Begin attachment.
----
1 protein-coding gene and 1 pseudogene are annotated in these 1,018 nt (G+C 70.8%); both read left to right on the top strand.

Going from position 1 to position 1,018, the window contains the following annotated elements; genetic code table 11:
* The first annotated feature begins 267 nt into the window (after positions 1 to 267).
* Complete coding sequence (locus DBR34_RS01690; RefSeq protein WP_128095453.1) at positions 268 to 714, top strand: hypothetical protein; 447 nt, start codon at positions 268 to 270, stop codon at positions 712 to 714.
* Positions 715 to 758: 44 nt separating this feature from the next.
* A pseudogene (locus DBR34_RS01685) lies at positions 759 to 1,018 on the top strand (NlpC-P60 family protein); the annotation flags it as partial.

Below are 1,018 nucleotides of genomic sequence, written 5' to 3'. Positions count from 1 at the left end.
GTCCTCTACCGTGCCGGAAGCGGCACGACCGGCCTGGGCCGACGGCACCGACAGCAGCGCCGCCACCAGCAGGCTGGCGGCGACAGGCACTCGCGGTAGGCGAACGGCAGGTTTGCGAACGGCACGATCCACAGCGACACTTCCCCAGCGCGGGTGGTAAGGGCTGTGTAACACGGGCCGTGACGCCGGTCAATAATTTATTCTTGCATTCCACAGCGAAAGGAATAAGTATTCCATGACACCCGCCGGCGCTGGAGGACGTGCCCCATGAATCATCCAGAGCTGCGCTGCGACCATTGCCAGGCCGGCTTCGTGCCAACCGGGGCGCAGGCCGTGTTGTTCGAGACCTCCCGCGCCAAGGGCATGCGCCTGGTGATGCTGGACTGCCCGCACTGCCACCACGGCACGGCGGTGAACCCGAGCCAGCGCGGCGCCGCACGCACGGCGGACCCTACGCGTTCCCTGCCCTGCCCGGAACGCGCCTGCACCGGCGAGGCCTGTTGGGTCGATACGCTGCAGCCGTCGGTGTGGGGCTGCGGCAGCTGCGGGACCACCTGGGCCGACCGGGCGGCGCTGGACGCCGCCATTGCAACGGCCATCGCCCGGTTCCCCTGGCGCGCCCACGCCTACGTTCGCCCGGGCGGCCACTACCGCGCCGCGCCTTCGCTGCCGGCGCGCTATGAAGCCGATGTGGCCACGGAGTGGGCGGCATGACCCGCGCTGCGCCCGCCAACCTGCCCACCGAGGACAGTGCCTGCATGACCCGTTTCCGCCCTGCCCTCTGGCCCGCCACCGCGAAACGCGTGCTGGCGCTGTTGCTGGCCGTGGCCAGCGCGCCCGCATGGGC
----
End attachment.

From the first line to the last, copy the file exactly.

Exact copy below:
1 protein-coding gene and 1 pseudogene are annotated in these 1,018 nt (G+C 70.8%); both read left to right on the top strand.

Going from position 1 to position 1,018, the window contains the following annotated elements; genetic code table 11:
* The first annotated feature begins 267 nt into the window (after positions 1 to 267).
* Complete coding sequence (locus DBR34_RS01690; RefSeq protein WP_128095453.1) at positions 268 to 714, top strand: hypothetical protein; 447 nt, start codon at positions 268 to 270, stop codon at positions 712 to 714.
* Positions 715 to 758: 44 nt separating this feature from the next.
* A pseudogene (locus DBR34_RS01685) lies at positions 759 to 1,018 on the top strand (NlpC-P60 family protein); the annotation flags it as partial.

Below are 1,018 nucleotides of genomic sequence, written 5' to 3'. Positions count from 1 at the left end.
GTCCTCTACCGTGCCGGAAGCGGCACGACCGGCCTGGGCCGACGGCACCGACAGCAGCGCCGCCACCAGCAGGCTGGCGGCGACAGGCACTCGCGGTAGGCGAACGGCAGGTTTGCGAACGGCACGATCCACAGCGACACTTCCCCAGCGCGGGTGGTAAGGGCTGTGTAACACGGGCCGTGACGCCGGTCAATAATTTATTCTTGCATTCCACAGCGAAAGGAATAAGTATTCCATGACACCCGCCGGCGCTGGAGGACGTGCCCCATGAATCATCCAGAGCTGCGCTGCGACCATTGCCAGGCCGGCTTCGTGCCAACCGGGGCGCAGGCCGTGTTGTTCGAGACCTCCCGCGCCAAGGGCATGCGCCTGGTGATGCTGGACTGCCCGCACTGCCACCACGGCACGGCGGTGAACCCGAGCCAGCGCGGCGCCGCACGCACGGCGGACCCTACGCGTTCCCTGCCCTGCCCGGAACGCGCCTGCACCGGCGAGGCCTGTTGGGTCGATACGCTGCAGCCGTCGGTGTGGGGCTGCGGCAGCTGCGGGACCACCTGGGCCGACCGGGCGGCGCTGGACGCCGCCATTGCAACGGCCATCGCCCGGTTCCCCTGGCGCGCCCACGCCTACGTTCGCCCGGGCGGCCACTACCGCGCCGCGCCTTCGCTGCCGGCGCGCTATGAAGCCGATGTGGCCACGGAGTGGGCGGCATGACCCGCGCTGCGCCCGCCAACCTGCCCACCGAGGACAGTGCCTGCATGACCCGTTTCCGCCCTGCCCTCTGGCCCGCCACCGCGAAACGCGTGCTGGCGCTGTTGCTGGCCGTGGCCAGCGCGCCCGCATGGGC